In recent years, insufficient sleep or #Sleep Deprivation has become the most common unhealthy behavior among many people worldwide. Even though it may seem to be a minor issue that can be solved with a cup of hot coffee, the latest finding from the University of Leeds in England revealed that #Lack Of Sleep could affect one’s metabolic health and may cause #obesity.

Did you know that not having a good night's sleep every night has become an alarming issue? In fact, almost 70 million Americans are suffering chronic sleep and wakefulness disorders.

Lack of sleep is also linked to several chronic diseases, including hypertension, diabetes, cancer, and depression.

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Moreover, sleep-deprived individuals are also at higher risk for car accidents and occupational blunders due to slowed alertness and dull motor skills.

Link between sleep and obesity

Having an inadequate amount of sleep, however, is not only affecting the Americans. In fact, a new research, which was published in the journal PLOS ONE, found that most sleep-deprived adults in the United Kingdom have a higher chance of becoming obese and overweight.

The Leeds Institute of Cardiovascular and Metabolic Medicine and the School of Food Science and Nutrition researchers also found that those who aren’t getting enough sleep could have poorer metabolic health and could develop metabolic diseases.

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The experts even noted that those who only sleep for an average of six hours saw a three-centimeter increase in their waistline, as compared to those who get a 7- or 9-hour sleep nightly.

Weight gain is also visible to those individuals who get shorter sleeping time. Aside from diet and weight, lead study author Dr. Laura Hardie from the University of Leeds’ Molecular Epidemiology also revealed that the study delves into the association between lack of sleep and other metabolic health indicators such as thyroid function, blood pressure, blood sugar and blood cholesterol.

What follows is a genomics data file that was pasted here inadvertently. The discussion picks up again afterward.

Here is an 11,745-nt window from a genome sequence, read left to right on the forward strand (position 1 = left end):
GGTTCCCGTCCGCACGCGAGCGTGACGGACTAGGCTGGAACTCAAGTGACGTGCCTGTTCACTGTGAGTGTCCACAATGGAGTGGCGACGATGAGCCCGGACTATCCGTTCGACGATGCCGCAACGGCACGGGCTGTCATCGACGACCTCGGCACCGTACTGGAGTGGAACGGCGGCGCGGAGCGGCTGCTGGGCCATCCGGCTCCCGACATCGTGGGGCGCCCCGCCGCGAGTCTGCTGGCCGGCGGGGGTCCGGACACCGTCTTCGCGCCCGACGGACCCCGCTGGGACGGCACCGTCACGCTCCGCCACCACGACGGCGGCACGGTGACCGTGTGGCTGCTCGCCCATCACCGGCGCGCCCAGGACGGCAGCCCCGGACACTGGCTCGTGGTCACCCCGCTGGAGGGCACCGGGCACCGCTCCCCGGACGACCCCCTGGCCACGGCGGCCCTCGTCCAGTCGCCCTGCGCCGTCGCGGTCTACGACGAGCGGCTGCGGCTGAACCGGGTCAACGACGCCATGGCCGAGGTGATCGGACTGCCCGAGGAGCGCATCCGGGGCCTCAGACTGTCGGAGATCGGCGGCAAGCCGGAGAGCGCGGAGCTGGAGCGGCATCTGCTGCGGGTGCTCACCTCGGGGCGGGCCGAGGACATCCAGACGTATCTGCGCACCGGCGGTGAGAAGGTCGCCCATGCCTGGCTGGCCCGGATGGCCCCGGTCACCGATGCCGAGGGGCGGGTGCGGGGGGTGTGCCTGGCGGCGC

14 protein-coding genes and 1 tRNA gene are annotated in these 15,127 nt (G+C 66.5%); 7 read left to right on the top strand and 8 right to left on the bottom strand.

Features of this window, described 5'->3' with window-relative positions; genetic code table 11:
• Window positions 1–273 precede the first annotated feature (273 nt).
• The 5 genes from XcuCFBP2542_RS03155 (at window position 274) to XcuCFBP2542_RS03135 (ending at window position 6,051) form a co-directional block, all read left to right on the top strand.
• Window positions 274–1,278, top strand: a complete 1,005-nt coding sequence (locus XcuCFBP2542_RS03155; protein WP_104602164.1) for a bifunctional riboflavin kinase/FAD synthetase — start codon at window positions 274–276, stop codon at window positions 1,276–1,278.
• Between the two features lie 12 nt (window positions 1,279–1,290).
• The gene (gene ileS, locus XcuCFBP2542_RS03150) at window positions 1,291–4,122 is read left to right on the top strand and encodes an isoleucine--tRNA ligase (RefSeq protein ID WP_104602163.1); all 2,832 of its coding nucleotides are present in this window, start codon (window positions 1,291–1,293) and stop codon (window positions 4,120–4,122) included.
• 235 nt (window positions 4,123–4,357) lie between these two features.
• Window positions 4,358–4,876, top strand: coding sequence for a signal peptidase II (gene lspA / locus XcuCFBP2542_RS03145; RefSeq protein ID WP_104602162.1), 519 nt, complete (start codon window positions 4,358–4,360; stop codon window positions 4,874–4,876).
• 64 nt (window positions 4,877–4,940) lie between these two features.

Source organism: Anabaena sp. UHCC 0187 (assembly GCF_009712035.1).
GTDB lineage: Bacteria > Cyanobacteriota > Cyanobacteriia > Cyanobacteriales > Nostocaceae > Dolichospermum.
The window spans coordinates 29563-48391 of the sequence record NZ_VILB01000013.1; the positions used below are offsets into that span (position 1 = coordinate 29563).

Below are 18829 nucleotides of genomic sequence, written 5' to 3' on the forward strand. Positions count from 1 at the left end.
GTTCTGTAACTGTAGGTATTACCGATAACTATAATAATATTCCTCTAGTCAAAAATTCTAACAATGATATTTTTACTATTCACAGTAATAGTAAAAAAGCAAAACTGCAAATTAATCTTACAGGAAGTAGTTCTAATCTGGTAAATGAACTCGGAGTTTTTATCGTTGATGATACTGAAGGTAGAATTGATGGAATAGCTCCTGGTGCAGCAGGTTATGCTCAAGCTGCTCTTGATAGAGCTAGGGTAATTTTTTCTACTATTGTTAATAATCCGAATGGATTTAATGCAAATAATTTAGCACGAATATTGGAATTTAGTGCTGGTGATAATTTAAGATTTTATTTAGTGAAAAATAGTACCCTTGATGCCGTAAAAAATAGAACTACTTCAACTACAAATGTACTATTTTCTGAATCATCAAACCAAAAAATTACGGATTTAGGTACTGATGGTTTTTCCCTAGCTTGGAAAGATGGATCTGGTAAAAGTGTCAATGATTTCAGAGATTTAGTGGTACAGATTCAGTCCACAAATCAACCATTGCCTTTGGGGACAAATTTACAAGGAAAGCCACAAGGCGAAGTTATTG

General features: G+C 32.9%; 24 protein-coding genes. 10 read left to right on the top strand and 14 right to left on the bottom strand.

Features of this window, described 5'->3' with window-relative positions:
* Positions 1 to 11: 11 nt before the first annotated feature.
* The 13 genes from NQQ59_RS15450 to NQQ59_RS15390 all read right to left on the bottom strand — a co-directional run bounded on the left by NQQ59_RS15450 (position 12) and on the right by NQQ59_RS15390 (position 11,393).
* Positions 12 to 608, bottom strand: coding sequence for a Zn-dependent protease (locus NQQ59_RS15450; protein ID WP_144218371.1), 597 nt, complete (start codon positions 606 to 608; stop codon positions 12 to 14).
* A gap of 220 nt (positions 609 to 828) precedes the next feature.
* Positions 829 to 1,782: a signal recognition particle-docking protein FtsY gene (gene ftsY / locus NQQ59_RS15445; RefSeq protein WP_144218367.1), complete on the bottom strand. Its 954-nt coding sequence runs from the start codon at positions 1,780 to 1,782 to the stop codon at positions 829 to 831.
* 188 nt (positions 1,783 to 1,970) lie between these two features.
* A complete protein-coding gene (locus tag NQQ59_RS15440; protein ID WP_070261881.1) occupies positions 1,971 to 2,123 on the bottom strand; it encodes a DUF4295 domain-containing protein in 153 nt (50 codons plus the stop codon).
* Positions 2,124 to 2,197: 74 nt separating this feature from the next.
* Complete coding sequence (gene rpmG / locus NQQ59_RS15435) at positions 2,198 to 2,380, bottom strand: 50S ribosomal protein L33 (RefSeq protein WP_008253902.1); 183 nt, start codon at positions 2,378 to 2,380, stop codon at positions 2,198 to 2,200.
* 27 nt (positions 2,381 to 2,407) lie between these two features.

Researcher Greg Potter also underscored how obesity contributes to the development of several diseases, particularly type 2 diabetes. He stressed the importance of understanding the detrimental effects of weight gain in public health.

Factors affecting sleeping habits

Health experts have long warned about the possibility of a global sleep crisis. That is why it is important to have and maintain a healthy sleeping habit or getting the best-recommended sleep duration of at least seven to nine hours every night for adults.

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However, there are several factors that could affect our sleeping patterns.

Based on a previous research, gender was considered a key indicator that affects sleeping habits, with women getting more sleep than men. Age is also a significant factor, with children having an early bedtime and wake time schedules while teenagers tend to sleep and wake up later.

Adulthood and old age, on the other hand, experience pattern reversals, wherein bedtimes and wake times come earlier than usual. The society, culture pressures, social circumstances and daily responsibilities also dictate our sleeping habits.

According to researcher Daniel Forger, the society is pushing people to stay up late. In fact, sleep is often sacrificed due to the conflict between a person’s desire to sleep late and the time the body tells you to wake up in the morning.

Advantages of having adequate sleep

In order to stay healthy, you should get an adequate amount of sleep daily. The reasons? Well, sleeping seven to nine hours every night can keep flu, colds, pneumonia and other infections at bay. Adequate sleep can also boost the proper functioning of the immune system and diminish the direct implications of stress on cardiovascular and endocrine functions.

Having a good night's sleep can also lower the risks of obesity and diabetes. As a matter of fact, getting enough sleep can help the body metabolize sugar more efficiently and can also boost a person’s drive to exercise.